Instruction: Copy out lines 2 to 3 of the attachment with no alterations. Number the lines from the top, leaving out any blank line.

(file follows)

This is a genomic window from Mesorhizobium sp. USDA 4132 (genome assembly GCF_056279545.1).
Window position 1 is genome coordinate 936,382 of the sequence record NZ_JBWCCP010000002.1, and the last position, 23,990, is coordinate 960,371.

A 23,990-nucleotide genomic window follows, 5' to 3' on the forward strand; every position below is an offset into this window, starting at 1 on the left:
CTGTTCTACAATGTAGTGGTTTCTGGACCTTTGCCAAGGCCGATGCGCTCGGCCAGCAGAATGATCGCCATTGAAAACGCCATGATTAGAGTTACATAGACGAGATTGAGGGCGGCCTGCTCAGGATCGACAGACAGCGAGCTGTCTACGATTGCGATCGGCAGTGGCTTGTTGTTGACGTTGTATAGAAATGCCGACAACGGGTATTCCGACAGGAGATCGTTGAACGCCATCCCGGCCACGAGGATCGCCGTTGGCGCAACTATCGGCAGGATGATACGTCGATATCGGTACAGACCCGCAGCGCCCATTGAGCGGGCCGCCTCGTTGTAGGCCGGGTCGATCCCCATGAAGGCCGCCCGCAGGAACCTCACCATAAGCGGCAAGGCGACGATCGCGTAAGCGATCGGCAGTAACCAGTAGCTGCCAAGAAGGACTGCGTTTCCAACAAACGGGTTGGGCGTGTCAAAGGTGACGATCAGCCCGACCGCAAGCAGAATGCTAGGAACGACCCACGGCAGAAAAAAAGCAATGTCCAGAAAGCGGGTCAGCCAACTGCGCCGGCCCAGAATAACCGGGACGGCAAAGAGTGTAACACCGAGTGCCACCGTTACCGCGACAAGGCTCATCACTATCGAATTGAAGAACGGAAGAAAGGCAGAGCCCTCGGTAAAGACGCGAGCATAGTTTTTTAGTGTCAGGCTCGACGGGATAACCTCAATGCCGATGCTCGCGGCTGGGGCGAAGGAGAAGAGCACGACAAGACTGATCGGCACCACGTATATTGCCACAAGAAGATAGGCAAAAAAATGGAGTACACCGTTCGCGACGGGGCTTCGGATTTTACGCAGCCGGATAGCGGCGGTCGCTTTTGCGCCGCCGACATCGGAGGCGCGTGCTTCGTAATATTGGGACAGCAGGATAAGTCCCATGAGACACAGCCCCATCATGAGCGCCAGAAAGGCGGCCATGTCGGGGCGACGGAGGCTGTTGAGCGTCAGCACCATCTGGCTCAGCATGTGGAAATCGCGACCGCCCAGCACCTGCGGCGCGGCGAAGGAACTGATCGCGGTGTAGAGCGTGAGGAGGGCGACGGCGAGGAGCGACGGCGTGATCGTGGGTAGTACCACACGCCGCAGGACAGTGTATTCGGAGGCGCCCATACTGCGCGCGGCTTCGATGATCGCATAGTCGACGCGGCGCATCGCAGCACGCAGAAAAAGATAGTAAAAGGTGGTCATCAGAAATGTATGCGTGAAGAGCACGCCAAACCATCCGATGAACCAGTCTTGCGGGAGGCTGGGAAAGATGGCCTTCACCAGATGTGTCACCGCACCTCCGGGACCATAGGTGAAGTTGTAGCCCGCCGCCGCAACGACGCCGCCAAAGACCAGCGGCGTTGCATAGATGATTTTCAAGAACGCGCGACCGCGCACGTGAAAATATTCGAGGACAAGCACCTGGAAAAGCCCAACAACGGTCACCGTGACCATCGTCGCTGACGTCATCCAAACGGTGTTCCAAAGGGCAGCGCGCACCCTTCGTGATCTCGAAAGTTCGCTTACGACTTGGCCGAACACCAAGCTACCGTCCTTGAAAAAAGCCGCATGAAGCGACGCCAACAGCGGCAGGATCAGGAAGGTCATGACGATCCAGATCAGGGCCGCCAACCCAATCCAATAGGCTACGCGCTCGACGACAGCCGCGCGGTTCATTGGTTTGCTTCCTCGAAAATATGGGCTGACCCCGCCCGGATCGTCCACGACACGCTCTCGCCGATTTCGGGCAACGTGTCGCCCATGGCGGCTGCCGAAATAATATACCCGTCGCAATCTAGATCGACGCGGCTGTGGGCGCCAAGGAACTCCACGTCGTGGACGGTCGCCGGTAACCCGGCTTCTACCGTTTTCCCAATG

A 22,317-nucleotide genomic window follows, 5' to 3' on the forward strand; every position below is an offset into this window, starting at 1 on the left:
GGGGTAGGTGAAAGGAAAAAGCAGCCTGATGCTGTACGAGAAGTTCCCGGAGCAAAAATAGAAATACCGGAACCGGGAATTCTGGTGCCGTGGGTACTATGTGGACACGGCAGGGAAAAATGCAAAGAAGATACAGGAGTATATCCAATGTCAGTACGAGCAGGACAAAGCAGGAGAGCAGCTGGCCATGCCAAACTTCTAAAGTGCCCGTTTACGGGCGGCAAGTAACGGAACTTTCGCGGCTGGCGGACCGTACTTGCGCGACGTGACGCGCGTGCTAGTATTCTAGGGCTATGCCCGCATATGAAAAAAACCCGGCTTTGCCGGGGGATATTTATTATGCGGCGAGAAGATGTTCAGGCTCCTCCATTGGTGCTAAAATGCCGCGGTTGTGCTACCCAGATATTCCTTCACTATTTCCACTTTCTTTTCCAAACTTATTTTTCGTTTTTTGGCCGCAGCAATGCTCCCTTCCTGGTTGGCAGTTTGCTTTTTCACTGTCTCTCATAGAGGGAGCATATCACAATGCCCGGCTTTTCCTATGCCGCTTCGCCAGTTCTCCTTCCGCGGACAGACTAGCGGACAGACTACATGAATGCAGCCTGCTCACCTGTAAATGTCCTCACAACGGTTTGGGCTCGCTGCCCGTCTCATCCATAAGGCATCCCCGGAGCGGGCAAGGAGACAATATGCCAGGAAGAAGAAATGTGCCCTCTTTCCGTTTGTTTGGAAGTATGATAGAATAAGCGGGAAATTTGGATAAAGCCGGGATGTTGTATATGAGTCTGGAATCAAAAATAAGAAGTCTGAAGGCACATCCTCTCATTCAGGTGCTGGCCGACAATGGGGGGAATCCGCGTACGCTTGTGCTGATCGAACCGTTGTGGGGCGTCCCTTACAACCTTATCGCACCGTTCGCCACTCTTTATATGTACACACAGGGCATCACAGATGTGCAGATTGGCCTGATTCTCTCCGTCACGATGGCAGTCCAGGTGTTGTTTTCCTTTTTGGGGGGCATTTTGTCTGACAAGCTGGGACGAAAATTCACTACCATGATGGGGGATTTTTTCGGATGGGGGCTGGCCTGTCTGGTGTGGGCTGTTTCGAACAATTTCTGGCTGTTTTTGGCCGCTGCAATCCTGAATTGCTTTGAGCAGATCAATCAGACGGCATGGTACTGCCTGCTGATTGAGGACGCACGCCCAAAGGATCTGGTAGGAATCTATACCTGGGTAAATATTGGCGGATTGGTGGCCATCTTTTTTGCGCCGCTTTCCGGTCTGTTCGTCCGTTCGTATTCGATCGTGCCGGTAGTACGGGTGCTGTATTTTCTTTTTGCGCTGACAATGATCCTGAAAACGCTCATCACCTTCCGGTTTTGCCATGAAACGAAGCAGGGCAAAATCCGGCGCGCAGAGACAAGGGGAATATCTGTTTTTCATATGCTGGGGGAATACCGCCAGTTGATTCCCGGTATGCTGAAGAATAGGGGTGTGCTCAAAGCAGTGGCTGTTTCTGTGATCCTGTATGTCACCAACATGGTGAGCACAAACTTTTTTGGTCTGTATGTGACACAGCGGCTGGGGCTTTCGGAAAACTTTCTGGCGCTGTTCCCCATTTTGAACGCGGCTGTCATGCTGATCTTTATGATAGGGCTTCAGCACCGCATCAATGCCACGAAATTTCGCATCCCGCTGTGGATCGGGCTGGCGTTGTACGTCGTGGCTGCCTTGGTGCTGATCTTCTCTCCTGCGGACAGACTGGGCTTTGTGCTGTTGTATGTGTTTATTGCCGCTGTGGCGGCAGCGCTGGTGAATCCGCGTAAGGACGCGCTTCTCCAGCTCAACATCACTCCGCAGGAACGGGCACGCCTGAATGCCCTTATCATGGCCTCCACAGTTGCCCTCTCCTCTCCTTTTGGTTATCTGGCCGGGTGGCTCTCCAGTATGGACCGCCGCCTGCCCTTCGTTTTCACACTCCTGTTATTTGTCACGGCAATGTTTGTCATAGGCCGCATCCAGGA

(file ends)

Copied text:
Window position 1 is genome coordinate 936,382 of the sequence record NZ_JBWCCP010000002.1, and the last position, 23,990, is coordinate 960,371.

A 23,990-nucleotide genomic window follows, 5' to 3' on the forward strand; every position below is an offset into this window, starting at 1 on the left: